Health officials: As COVID-19 surges, LI schools remain safe for children
With the coronavirus surging on Long Island, there is still at least one place where COVID-19 does not appear to be spreading: schools.
About 5,455 students ages 5 to 17 and 2,275 school staffers on Long Island have tested positive for the virus since many of the more than 400,000 schoolchildren returned to classrooms in September, state data shows. But health officials say they’ve traced fewer than 10 of those cases back to local K-12 schools, a fact they say suggests in-person instruction can be safe if the right precautions are in place.
The Suffolk County Department of Health is aware of only seven cases that originated in a school, and all of those were among a group of teachers who held a birthday party in a small faculty room.
In Nassau County, health officials said they have not identified any cases that were transmitted in schools.
"We can trace cases to parties, to social gatherings, to people playing poker, to people sitting in a house watching football together," Nassau Health Commissioner Dr. Lawrence Eisenstein said. "But we’re not tracing the spread of disease to classrooms. And I think that is so remarkable that we’ve been able to keep most of our schools open most days."
Eisenstein stressed there could have been some instances of transmission in schools, especially given that many cases involve people who do not have symptoms, but his department has not yet found any.
Local health and education officials said the dearth of cases in schools so far is welcome news after a summer of uncertainty about the risks of sending Long Island children back into classrooms during a pandemic.
"I wasn’t sure what to expect," Suffolk County Health Commissioner Dr. Gregson Pigott said. "It’s a pleasant surprise that the school spread has been so low."
Crediting changes in schools
It’s also a validation, officials said, of the sweeping changes local educators enacted on the fly to reopen in September, from overhauling class schedules to building aggressive contact tracing operations.
"The infection control setup in school — with everyone masking, with good hand washing, with social distancing — is working," said Sharon Nachman, chief of pediatric infectious diseases at Stony Brook Children’s Hospital. "Schools are the safest place for your children."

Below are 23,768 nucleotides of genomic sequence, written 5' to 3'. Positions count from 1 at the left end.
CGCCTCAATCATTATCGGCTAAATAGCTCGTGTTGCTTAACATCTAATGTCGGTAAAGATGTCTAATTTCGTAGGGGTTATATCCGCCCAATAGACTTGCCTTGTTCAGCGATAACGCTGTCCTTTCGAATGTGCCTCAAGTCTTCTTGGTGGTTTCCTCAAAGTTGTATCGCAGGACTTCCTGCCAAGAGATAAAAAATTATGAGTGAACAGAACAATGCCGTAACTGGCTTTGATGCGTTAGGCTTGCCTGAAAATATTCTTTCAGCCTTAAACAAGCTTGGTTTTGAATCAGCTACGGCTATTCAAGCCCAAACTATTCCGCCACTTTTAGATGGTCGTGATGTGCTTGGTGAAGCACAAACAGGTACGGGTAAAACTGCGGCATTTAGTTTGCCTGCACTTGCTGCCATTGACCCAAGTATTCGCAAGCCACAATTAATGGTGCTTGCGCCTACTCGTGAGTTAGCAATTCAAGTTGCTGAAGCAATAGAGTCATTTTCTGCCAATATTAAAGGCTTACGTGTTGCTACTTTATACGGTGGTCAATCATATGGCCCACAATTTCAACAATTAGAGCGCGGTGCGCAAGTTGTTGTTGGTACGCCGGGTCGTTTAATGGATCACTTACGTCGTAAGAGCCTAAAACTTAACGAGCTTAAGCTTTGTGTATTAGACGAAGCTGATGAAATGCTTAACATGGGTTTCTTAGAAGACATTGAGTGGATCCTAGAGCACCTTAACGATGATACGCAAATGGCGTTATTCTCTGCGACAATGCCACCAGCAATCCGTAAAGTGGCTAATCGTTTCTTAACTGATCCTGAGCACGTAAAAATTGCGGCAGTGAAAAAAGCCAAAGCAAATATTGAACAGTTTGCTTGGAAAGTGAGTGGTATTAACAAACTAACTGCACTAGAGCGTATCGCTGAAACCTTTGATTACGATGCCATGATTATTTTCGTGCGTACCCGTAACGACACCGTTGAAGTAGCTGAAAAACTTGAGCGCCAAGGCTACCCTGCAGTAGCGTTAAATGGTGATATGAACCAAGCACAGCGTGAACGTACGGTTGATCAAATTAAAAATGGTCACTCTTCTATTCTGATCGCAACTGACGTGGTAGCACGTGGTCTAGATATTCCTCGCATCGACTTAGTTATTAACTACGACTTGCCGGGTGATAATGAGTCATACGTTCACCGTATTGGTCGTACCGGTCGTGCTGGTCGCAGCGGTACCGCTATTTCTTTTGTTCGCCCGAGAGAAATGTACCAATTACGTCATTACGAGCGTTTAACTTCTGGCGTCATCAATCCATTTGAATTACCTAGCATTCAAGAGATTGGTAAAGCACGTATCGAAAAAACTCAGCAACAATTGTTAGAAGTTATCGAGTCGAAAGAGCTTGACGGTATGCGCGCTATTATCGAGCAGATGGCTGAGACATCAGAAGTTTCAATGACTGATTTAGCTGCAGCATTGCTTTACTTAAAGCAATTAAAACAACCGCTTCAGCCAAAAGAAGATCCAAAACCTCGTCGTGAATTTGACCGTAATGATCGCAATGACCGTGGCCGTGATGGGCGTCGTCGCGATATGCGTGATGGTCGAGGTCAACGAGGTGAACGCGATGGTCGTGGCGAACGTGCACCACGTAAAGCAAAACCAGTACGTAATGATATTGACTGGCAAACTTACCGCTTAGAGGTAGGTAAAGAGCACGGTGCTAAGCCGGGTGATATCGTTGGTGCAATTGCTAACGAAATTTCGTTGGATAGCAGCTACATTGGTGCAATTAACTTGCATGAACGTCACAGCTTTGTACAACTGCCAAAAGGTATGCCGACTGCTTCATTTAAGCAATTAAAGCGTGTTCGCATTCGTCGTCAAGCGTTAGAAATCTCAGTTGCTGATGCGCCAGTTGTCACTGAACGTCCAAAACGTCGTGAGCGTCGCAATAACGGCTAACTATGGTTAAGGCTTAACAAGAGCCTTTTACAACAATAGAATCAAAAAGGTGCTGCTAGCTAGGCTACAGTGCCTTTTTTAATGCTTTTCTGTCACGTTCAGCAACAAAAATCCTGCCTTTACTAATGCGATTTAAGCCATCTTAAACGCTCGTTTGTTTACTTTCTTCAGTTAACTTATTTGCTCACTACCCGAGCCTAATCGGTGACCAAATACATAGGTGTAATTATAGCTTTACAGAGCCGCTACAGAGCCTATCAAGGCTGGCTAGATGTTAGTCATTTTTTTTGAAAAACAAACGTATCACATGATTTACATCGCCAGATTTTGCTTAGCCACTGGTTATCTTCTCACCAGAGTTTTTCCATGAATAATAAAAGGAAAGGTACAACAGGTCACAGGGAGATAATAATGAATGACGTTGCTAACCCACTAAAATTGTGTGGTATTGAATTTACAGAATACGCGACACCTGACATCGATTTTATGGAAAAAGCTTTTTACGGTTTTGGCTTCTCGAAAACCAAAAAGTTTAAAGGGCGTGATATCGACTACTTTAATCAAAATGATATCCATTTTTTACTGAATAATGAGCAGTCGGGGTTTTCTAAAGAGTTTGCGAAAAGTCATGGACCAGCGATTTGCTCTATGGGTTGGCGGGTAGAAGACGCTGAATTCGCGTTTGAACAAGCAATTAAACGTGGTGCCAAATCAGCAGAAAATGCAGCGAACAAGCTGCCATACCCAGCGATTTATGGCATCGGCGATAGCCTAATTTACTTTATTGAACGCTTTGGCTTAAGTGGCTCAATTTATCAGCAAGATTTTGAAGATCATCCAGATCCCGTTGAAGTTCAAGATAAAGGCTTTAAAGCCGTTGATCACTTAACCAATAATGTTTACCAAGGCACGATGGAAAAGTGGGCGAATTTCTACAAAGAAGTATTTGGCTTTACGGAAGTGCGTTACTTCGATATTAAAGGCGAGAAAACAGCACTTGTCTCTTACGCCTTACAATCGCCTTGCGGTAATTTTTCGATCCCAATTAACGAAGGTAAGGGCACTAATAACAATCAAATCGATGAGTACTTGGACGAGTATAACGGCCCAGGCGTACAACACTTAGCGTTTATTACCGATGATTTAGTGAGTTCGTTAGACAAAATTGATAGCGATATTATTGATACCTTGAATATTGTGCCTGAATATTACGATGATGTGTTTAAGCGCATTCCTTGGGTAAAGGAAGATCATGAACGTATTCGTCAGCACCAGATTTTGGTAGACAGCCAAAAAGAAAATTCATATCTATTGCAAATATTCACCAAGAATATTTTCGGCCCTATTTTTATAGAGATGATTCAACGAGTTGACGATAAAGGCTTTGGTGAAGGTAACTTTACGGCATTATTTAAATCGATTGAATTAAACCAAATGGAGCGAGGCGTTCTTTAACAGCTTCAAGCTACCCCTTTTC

In the Baldwin school district, so much as a cough or a headache — both possible symptoms of COVID-19 — could require students to leave school and not return until 14 days have passed or they’ve tested negative for the virus.
"We’ve been very clear with our families and our staff that if you are not feeling well, you need to stay home," said Baldwin Superintendent Shari Camhi, who noted none of the district’s seven schools have had to close this fall because of cases.
In the Syosset school district, after seeing recommendations to rely on masks or social distancing or plastic barriers in classrooms to prevent spread, the district opted for all three measures.
"Having that redundancy is just a way of helping us mitigate risk," Superintendent Thomas Rogers said.
Contact tracing is key
Contact tracing is also to credit for schools’ success so far, officials said, with educators taking on sometimes major roles in a process that’s typically the domain of public health professionals.
When a Baldwin student or staffer tests positive for the virus, as many as seven school administrators and nurses may be involved in identifying anyone whom the person had close contact with in school. After poring over schedules and seating charts and conducting interviews, the district sends a report on their findings to the Nassau health department. Often the district completes the process in a matter of hours, Camhi said.
"They call us now and have done the complete investigations," Eisenstein said of school districts. "This is why we’ve been able to keep many schools open."
The work is not easy, educators said.
"It’s a herculean task," said Donna Jones, superintendent of the Patchogue-Medford school district. "We still have other jobs to do."
The scant transmission in local schools reflects global trends. There have been few outbreaks reported in schools since early 2020, according to an October report by the World Health Organization, and many cases that have originated in schools were likely introduced by adult staffers.
Children reportedly contract the virus less often than adults, the report noted, and their cases are typically milder.
"Children and schools are unlikely to be the main drivers of COVID-19 transmission, when community transmission is low and when appropriate mitigation measures are applied," the report read.
School buses also have not been sites of spread on Long Island, officials said. In Suffolk County, only four cases have been traced back to buses, health officials said. All of them involved drivers and attendants on minibuses.
Whether local schools continue to thwart transmission as case numbers climb remains to be seen. Nachman said the risk of spread in schools may increase this winter, but she noted students and school staffers are already accustomed to COVID-19 protocols, which should help them weather future challenges.
Some educators aren’t taking any chances and plan to keep rigorous COVID-19 procedures in place.
"This is not an invitation to take more risks — the fact that we haven’t seen transmission," Rogers said. "But it might be evidence that what we’re doing, we should continue to do."